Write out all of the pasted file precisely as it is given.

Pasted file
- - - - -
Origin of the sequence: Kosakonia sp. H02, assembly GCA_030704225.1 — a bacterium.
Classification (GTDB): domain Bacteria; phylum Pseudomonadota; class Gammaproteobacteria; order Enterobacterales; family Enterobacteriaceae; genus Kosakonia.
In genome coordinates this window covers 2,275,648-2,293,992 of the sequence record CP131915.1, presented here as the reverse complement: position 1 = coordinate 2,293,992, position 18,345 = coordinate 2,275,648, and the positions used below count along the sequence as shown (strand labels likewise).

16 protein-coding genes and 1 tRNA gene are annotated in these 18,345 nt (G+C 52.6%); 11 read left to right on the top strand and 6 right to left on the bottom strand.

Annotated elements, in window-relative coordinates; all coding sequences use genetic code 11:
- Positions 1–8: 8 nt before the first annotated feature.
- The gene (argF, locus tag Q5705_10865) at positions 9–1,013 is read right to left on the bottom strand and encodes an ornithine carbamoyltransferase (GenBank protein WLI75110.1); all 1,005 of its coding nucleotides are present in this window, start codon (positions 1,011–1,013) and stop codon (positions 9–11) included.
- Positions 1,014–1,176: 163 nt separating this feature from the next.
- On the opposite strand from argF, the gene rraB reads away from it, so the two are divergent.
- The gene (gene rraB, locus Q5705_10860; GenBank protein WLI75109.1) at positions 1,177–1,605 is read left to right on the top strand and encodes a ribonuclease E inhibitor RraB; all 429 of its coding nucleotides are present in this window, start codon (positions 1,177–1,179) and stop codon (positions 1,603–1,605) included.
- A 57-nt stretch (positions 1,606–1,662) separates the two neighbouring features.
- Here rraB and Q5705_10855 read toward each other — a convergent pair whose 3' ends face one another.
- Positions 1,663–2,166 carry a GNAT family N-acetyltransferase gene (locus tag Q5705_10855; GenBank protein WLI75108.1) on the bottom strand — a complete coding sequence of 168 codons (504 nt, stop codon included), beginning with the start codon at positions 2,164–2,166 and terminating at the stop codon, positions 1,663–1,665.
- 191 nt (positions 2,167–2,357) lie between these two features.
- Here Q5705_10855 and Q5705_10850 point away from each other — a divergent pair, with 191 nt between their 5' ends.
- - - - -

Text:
Origin of the sequence: Kosakonia sp. H02, assembly GCA_030704225.1 — a bacterium.
Classification (GTDB): domain Bacteria; phylum Pseudomonadota; class Gammaproteobacteria; order Enterobacterales; family Enterobacteriaceae; genus Kosakonia.
In genome coordinates this window covers 2,275,648-2,293,992 of the sequence record CP131915.1, presented here as the reverse complement: position 1 = coordinate 2,293,992, position 18,345 = coordinate 2,275,648, and the positions used below count along the sequence as shown (strand labels likewise).

16 protein-coding genes and 1 tRNA gene are annotated in these 18,345 nt (G+C 52.6%); 11 read left to right on the top strand and 6 right to left on the bottom strand.

Annotated elements, in window-relative coordinates; all coding sequences use genetic code 11:
- Positions 1–8: 8 nt before the first annotated feature.
- The gene (argF, locus tag Q5705_10865) at positions 9–1,013 is read right to left on the bottom strand and encodes an ornithine carbamoyltransferase (GenBank protein WLI75110.1); all 1,005 of its coding nucleotides are present in this window, start codon (positions 1,011–1,013) and stop codon (positions 9–11) included.
- Positions 1,014–1,176: 163 nt separating this feature from the next.
- On the opposite strand from argF, the gene rraB reads away from it, so the two are divergent.
- The gene (gene rraB, locus Q5705_10860; GenBank protein WLI75109.1) at positions 1,177–1,605 is read left to right on the top strand and encodes a ribonuclease E inhibitor RraB; all 429 of its coding nucleotides are present in this window, start codon (positions 1,177–1,179) and stop codon (positions 1,603–1,605) included.
- A 57-nt stretch (positions 1,606–1,662) separates the two neighbouring features.
- Here rraB and Q5705_10855 read toward each other — a convergent pair whose 3' ends face one another.
- Positions 1,663–2,166 carry a GNAT family N-acetyltransferase gene (locus tag Q5705_10855; GenBank protein WLI75108.1) on the bottom strand — a complete coding sequence of 168 codons (504 nt, stop codon included), beginning with the start codon at positions 2,164–2,166 and terminating at the stop codon, positions 1,663–1,665.
- 191 nt (positions 2,167–2,357) lie between these two features.
- Here Q5705_10855 and Q5705_10850 point away from each other — a divergent pair, with 191 nt between their 5' ends.